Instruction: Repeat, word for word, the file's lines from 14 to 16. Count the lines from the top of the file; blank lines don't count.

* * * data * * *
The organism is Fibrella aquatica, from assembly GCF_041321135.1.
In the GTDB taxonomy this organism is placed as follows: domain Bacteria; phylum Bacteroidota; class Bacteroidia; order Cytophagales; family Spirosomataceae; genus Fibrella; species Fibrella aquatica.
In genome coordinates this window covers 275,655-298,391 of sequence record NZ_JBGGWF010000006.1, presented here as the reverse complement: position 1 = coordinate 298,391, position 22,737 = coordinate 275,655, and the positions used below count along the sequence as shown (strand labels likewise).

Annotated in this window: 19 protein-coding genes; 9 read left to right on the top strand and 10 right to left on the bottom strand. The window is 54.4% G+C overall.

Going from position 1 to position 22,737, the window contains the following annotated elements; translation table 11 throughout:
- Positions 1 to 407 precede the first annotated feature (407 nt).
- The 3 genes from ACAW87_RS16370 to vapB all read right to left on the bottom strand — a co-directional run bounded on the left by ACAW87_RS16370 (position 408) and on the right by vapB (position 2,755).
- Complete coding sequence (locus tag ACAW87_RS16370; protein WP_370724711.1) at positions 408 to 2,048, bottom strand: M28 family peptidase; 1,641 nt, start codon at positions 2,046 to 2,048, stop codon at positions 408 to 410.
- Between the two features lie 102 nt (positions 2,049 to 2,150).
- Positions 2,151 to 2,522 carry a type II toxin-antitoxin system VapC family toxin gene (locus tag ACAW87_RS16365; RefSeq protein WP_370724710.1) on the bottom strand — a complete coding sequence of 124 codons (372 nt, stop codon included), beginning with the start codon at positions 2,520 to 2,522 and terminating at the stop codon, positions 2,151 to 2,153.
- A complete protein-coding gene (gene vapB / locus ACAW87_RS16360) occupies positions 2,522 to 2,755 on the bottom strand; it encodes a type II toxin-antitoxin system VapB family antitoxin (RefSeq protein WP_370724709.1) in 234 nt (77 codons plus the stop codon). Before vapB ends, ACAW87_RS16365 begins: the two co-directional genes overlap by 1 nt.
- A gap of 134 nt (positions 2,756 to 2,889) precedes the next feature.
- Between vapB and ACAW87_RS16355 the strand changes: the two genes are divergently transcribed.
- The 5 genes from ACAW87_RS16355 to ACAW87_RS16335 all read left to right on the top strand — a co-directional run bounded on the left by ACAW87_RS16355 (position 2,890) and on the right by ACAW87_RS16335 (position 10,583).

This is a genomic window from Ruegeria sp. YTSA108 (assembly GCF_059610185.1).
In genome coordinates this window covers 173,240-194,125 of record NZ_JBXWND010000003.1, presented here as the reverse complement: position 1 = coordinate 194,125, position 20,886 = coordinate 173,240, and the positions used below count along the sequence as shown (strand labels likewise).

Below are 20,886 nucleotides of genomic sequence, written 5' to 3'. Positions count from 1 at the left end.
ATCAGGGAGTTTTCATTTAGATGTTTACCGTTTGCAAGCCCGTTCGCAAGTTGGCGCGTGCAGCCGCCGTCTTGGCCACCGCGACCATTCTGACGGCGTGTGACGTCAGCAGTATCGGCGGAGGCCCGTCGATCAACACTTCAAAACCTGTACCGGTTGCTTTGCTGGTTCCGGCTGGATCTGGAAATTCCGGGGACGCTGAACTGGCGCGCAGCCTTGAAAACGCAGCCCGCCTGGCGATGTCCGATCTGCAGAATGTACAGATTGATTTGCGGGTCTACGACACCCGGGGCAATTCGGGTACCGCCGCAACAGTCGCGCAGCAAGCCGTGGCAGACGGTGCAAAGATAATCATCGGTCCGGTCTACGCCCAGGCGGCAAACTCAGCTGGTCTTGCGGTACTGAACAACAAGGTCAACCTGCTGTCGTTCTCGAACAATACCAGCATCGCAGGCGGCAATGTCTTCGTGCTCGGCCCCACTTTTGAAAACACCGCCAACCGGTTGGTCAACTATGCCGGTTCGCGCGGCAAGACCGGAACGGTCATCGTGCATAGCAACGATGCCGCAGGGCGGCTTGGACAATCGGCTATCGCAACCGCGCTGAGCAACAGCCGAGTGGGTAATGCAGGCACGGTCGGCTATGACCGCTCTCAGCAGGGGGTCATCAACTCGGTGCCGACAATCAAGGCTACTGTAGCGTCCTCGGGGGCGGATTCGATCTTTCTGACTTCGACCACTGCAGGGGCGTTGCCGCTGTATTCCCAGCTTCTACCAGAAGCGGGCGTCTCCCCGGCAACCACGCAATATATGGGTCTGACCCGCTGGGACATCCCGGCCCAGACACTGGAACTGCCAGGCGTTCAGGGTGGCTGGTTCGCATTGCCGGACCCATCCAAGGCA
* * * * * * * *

- The 5 genes from ACAW87_RS16355 to ACAW87_RS16335 all read left to right on the top strand — a co-directional run bounded on the left by ACAW87_RS16355 (position 2,890) and on the right by ACAW87_RS16335 (position 10,583).

This is a genomic window from Ruegeria sp. YTSA108 (assembly GCF_059610185.1).
In genome coordinates this window covers 173,240-194,125 of record NZ_JBXWND010000003.1, presented here as the reverse complement: position 1 = coordinate 194,125, position 20,886 = coordinate 173,240, and the positions used below count along the sequence as shown (strand labels likewise).